[gclist] Finalization and the insane postman bug.

Greg Colvin gcolvin@us.oracle.com
Thu, 4 Oct 2001 16:00:18 -0600

Of course it is already the case that throwing an exception from
a C++ destructor can terminate the program.

From: Charles Fiterman <cef@geodesic.com>
> My conclusion about finalizers is that everything about running them is
> determined by the user. Priority, order, time and context. I can easily
> invent contexts where any set of requirements hold. 
> What if a finalizer throws an exception? You can't tell users their
> finalizers shouldn't throw exceptions because an exception is almost by
> definition somewhat of a surprise. But having the finalizer run in a thread
> owned by the collector requires throwing the exception away. I call this
> the insane postman bug. "This letter is marked emergency, special delivery,
> do not delay. I can't deal with that right now so I'll burn the letter!" I
> can think of few bugs worse than the insane postman bug. Whatever is right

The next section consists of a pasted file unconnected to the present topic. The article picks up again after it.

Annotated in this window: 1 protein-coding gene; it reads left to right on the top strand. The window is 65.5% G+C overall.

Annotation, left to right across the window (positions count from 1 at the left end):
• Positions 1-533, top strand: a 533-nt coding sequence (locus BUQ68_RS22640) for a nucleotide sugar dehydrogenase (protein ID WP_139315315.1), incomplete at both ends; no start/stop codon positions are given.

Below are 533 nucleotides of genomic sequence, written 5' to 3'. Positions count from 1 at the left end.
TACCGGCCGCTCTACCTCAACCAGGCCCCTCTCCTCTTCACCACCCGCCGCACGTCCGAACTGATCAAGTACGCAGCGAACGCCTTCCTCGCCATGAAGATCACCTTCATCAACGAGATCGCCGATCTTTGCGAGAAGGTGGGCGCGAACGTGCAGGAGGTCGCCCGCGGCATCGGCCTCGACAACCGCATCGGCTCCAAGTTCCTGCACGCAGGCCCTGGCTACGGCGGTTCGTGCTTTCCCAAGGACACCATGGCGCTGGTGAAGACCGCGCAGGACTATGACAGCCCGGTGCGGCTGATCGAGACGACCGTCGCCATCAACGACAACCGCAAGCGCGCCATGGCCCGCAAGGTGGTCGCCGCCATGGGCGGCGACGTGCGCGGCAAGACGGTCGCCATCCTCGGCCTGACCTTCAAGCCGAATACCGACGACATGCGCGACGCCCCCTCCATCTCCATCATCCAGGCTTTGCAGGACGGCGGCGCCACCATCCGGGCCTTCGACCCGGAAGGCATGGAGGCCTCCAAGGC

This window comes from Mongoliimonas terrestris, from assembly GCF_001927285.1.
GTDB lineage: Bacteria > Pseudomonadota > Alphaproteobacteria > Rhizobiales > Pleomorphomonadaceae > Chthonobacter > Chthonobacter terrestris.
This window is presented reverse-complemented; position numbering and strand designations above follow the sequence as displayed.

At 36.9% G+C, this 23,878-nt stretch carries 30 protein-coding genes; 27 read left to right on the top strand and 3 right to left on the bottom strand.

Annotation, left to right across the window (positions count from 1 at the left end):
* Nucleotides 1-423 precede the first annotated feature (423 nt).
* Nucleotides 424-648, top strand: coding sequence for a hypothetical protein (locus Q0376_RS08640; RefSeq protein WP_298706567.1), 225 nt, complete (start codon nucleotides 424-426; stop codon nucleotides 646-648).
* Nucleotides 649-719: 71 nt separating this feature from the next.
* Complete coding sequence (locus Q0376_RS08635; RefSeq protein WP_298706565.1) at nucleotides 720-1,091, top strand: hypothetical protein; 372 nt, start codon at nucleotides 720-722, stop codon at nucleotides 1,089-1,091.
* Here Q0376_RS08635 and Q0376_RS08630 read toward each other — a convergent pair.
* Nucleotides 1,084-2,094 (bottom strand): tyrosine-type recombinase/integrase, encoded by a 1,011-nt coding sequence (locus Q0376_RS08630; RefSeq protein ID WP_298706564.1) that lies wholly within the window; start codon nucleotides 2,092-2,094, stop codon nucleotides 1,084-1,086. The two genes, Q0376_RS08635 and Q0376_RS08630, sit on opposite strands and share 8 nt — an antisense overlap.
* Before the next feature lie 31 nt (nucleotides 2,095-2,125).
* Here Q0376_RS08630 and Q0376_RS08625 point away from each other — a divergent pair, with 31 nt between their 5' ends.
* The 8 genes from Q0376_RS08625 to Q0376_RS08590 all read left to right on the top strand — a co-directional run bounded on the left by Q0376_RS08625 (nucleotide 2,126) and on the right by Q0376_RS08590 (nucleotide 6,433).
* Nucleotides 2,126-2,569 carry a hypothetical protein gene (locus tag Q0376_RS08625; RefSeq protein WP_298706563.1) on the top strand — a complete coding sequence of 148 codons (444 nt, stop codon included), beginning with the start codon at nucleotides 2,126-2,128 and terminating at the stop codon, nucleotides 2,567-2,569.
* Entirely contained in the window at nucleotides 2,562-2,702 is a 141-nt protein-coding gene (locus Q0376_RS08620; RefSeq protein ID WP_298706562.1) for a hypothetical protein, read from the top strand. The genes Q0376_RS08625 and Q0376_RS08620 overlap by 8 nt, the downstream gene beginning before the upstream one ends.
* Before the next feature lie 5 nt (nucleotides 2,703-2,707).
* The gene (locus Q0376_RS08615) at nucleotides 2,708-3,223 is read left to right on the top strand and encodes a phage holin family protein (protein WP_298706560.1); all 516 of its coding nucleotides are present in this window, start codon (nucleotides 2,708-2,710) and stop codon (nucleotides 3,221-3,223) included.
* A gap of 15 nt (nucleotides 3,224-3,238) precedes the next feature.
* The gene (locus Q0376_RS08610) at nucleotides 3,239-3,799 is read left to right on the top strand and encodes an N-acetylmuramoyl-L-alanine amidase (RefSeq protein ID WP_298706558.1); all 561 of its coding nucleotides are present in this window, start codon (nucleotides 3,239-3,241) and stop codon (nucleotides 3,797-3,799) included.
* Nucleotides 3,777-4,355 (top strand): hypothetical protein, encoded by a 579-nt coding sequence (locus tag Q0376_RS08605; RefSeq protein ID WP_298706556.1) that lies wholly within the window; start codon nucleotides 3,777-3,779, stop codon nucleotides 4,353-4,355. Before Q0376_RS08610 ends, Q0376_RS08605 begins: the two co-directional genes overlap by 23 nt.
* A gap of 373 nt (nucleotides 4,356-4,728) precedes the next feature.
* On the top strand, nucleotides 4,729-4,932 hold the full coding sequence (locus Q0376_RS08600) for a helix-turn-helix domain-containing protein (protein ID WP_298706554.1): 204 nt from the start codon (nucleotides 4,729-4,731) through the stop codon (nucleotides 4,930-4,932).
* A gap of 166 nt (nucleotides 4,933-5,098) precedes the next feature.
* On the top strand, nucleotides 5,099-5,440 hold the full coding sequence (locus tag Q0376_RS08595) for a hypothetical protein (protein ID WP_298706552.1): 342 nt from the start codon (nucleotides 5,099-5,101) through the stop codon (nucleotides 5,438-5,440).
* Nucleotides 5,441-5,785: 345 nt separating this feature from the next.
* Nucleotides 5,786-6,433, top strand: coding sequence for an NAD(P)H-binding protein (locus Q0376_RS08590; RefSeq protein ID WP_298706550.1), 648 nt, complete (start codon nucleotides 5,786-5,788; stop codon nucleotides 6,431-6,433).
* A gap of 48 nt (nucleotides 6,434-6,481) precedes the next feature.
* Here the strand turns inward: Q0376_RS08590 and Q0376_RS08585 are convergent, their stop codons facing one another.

> no implementation with that bug can be right.
> Adding all this to a language would be impossibly complex. Languages need
> to be simple. So what is required is a death notice. The user is informed
> by some mechanism that an object died. The death notice is an identifer
> associated with the objct not the object's address. Now priority, order,
> time and context are in the user's control. If some objects are reference
> counted they give death notices too.
> At no point do objects rise from the dead to alter the bits of the living.
> That's a bug the collector promices objects will be deleted when they can
> no longer influence the order of execution. Finalizers alter the order of
> execution.